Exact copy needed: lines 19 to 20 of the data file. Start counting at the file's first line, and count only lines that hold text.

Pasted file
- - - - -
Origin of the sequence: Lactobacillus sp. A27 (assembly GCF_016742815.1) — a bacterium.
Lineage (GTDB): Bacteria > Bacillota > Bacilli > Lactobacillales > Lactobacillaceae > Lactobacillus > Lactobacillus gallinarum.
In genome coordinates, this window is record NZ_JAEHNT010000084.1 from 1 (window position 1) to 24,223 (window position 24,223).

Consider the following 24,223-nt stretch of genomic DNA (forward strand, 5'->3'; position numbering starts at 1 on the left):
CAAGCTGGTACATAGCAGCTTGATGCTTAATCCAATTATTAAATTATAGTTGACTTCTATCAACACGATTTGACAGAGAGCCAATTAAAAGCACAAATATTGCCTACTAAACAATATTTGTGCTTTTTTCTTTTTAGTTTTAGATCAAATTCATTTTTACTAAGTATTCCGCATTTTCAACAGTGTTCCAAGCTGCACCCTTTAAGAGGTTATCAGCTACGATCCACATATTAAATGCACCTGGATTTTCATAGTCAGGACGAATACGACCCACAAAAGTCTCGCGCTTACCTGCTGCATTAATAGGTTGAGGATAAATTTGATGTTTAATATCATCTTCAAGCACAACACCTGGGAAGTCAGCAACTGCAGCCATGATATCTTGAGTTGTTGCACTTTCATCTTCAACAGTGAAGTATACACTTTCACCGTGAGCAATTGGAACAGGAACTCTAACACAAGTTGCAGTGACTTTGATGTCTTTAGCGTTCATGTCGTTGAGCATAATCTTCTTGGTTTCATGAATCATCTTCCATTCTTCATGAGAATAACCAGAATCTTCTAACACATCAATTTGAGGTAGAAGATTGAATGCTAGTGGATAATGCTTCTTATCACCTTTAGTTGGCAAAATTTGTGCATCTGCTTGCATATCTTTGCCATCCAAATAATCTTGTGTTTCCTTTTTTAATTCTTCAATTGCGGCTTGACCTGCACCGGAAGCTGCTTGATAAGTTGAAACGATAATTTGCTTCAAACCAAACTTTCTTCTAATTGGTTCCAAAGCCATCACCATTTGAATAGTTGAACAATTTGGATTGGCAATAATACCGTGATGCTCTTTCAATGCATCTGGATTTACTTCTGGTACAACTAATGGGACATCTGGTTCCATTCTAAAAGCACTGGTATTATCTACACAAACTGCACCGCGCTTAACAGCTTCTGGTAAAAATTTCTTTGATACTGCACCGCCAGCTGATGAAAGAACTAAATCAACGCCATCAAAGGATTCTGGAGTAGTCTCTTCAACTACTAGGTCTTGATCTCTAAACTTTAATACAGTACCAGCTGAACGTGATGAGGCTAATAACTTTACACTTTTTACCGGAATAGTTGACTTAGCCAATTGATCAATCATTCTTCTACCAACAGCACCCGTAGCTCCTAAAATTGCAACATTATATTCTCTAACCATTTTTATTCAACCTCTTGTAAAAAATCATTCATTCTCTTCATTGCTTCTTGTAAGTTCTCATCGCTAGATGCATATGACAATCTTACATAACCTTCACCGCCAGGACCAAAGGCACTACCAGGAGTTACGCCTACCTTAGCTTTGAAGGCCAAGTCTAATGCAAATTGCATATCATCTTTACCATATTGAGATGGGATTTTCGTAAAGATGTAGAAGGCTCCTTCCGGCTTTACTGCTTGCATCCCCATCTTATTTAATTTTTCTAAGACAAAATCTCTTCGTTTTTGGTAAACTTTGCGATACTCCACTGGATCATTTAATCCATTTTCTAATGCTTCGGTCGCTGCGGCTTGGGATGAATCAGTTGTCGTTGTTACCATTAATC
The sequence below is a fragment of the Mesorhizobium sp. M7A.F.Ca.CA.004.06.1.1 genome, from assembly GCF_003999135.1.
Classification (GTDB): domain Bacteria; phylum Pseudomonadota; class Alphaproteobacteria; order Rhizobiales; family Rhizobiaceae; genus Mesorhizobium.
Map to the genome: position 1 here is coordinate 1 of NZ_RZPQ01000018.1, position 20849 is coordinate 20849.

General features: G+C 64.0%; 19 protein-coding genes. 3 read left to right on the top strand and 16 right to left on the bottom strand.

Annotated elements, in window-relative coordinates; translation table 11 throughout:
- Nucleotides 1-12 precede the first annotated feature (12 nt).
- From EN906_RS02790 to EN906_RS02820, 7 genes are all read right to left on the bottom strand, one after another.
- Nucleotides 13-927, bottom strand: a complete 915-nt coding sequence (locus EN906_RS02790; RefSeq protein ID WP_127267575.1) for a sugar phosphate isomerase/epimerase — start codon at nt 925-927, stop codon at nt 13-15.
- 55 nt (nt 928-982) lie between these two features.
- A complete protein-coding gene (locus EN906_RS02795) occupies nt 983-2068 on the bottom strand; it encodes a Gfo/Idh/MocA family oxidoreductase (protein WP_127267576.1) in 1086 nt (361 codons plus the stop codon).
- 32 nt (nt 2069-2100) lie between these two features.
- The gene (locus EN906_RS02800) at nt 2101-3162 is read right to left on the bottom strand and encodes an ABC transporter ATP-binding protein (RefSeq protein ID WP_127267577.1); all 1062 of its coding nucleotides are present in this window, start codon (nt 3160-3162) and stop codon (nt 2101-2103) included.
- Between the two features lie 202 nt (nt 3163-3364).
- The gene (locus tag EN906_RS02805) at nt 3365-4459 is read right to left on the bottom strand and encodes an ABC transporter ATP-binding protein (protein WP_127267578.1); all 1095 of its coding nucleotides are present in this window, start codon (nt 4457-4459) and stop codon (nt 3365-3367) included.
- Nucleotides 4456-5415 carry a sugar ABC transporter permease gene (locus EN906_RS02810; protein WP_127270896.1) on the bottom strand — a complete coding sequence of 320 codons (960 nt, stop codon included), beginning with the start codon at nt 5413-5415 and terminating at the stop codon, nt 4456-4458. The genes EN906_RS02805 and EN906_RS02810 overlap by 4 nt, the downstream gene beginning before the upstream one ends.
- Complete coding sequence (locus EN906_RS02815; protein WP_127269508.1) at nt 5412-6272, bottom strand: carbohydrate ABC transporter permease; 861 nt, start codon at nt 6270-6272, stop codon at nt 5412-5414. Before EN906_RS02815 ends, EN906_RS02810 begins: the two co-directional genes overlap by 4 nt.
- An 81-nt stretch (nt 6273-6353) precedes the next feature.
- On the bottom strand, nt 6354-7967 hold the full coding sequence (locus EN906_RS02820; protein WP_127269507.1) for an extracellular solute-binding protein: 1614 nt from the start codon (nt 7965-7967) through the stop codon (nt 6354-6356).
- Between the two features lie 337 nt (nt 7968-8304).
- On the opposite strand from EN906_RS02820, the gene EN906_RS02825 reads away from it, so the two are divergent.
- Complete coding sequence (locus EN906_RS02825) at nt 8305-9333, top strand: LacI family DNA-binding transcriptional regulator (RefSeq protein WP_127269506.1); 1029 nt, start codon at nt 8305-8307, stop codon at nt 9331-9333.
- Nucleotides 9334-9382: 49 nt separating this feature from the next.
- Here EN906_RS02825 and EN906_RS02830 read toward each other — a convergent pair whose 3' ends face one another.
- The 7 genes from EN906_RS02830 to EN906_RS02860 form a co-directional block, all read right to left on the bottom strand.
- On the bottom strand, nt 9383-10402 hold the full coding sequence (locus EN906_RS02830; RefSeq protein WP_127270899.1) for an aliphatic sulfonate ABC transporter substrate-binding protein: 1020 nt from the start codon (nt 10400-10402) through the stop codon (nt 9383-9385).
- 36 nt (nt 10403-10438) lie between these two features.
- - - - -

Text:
- The gene (locus tag EN906_RS02805) at nt 3365-4459 is read right to left on the bottom strand and encodes an ABC transporter ATP-binding protein (protein WP_127267578.1); all 1095 of its coding nucleotides are present in this window, start codon (nt 4457-4459) and stop codon (nt 3365-3367) included.
- Nucleotides 4456-5415 carry a sugar ABC transporter permease gene (locus EN906_RS02810; protein WP_127270896.1) on the bottom strand — a complete coding sequence of 320 codons (960 nt, stop codon included), beginning with the start codon at nt 5413-5415 and terminating at the stop codon, nt 4456-4458. The genes EN906_RS02805 and EN906_RS02810 overlap by 4 nt, the downstream gene beginning before the upstream one ends.